Since the helmet of the spacesuit reflected everything, including whatever was outside the small window of the capsule, I had to build the lighting into the capsule set using small fluorescents. For the passing sun, I swung a Parcan on an arm draped in black across the window, with a large black solid above that. For the fire lighting effect during reentry, I had to bounce orange light off of blowing steam and smoke passing the window -- the light reflected off of the smoke and into the face of the actor, so basically I was using smoke as a bounce card. But at least then all you saw in the helmet reflection was hot orange smoke blowing across the window. But it was hard to get a usable exposure in anamorphic -- I shot wide-open at T/2 on the Primo anamorphic lenses and pushed the Fuji 500T stock one-stop.
The square dance was mostly just lit by the Chinese Lanterns and the string lights -- I shot at T/2.8 on Fuji Eterna 500T. In the far background, I had some small minibrutes on telephone poles for backlight of the fairgrounds, but that didn't add much to the dance floor area.
In close-ups, I added a bit more soft light to get the stop up to T/4, always preferable in anamorphic.
Luckily I had a chance to shoot a real fairground at night two weeks earlier, with the kids available to be in shots. That was all available light stuff, but it gave me a sense of how little lighting I could add to the fairgrounds when the booths returned two weeks later for the production to shoot the main scenes in. I just had the art department add a lot more string lights basically, then augmented for close-ups. I had a #1 GlimmerGlass on the lens to get all the lights to glow and flare more.
Hey David, I was wondering if you knew about figuring the difference in focal length between standard 35mm film and full-frame DSLR's. Is there still a difference, and if so, do you know how to calculate it? Thanks!
I just figure out the difference in horizontal view, which is the reason you pick a focal length most of the time. A Super-35 aperture is 24mm wide and Full-Frame 35mm aperture is 36mm wide. That's a 1.5X difference.
So the equivalent of a 50mm lens on a Super-35 movie camera / APS-C DSLR would be a 75mm lens on a FF35 DSLR or film camera.
To be more precise than that, you need to know exactly the dimensions of the recorded area off of the sensor in comparing two cameras.
I see... good thoughts. Thanks! That brought up another question. Photography wise from a DSLR... calculating f-stop conversions. For example, say an f-4.5 on a 1.6X crop sensor... how might that be converted to 35mm?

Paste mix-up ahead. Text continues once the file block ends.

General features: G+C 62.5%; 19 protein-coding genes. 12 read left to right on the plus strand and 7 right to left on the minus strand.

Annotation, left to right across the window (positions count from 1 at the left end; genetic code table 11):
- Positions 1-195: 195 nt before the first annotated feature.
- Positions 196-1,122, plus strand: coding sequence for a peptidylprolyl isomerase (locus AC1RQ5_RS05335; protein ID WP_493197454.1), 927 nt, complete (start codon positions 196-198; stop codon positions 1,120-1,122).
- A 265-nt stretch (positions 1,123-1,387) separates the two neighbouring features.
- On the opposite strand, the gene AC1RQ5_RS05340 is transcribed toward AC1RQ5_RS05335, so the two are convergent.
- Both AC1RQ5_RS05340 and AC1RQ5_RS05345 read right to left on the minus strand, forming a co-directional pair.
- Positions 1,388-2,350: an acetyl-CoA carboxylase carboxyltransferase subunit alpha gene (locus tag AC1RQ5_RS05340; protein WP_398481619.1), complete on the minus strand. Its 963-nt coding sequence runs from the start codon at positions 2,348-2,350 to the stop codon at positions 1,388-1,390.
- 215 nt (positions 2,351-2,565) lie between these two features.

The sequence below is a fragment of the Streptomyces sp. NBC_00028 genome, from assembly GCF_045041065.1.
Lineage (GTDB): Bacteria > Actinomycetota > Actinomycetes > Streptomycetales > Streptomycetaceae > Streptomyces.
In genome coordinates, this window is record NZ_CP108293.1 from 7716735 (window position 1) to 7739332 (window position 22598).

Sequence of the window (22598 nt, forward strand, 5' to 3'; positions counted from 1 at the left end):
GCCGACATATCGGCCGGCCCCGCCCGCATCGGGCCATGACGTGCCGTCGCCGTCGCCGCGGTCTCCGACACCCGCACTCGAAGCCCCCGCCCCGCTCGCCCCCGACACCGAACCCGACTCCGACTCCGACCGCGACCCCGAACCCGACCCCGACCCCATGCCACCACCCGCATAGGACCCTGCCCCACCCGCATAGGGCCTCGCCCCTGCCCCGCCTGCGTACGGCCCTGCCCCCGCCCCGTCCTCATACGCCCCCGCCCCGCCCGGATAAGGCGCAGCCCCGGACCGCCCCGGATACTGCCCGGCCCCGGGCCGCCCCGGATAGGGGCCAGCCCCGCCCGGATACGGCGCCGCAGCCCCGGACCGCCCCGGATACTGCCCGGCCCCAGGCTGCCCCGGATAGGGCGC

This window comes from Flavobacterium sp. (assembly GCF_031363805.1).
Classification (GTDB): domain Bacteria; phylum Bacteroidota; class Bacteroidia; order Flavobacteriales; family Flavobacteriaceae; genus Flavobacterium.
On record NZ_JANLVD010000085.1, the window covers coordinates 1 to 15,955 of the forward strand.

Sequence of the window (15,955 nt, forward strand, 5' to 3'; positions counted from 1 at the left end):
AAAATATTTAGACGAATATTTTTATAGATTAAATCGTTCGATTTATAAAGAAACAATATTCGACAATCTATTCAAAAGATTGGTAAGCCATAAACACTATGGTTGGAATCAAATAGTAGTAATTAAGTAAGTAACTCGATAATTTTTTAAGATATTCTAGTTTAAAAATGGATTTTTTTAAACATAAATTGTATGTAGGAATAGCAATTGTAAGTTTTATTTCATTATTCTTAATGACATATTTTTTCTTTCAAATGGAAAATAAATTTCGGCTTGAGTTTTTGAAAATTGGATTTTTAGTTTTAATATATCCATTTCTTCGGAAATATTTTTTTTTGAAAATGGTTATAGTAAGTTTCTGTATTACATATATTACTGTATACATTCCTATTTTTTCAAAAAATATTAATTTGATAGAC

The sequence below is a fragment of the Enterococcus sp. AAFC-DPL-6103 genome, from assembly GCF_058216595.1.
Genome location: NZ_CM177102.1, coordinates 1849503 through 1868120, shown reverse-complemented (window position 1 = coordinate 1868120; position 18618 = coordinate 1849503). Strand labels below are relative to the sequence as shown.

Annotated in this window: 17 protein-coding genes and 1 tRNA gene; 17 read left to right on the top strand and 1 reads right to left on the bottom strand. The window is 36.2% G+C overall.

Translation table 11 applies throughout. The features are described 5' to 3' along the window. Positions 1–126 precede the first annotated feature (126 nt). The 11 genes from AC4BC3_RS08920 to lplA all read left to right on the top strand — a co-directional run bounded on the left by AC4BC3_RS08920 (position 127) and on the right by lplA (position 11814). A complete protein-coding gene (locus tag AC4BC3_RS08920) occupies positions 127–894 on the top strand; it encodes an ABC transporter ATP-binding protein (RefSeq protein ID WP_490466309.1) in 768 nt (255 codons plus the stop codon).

The f-stop is the f-stop, it doesn't change when the lens is put on different cameras with different sized sensors.
If you are asking how to compensate for the difference in depth of field when you switch to a shorter focal length on a smaller sensor (or cropped sensor) to match the view of a longer focal length on a larger sensor, the magnification factor is a rough guide to the number of f-stops you have to add or subtract to match depth of field.
So if the difference between S35 and FF35 is 1.5X, then it's also a 1.5-stop difference in practical depth of field once you match field of view, at the same distance to the subject.
So basically if you were using a 75mm lens on a FF35 camera and then switched to a 50mm lens on a S35 camera to maintain the same field of view, you'd have to shoot that 50mm lens 1.5-stops wider open on the lens aperture to match the depth of field of the 75mm lens on the FF35 camera. Or to put it another way, if you had the same f-stop on both lenses, the 50mm lens on the S35 camera and the 75mm lens on the FF35 camera would create more or less the same image... but the 50mm image would have more depth of field. To get the 75mm image to match it, that lens would have to be stopped down by 1.5-stops.
You don't have to change the f-stop for exposure reasons if the two cameras have the same ASA and shutter speed though.
Very insightful, thank you! Watched Astronaut Farmer the other day, great stuff. I was so pleased to notice the chinese lanterns at the fair (:
My DP has said he would prefer not to use Zeiss T1.3 (MK3's) lenses with Red on our next short, as they look plasticy, and don't yield an organic image. I just wondered what your thoughts are on this.
|« Previous Thread | Next Thread »|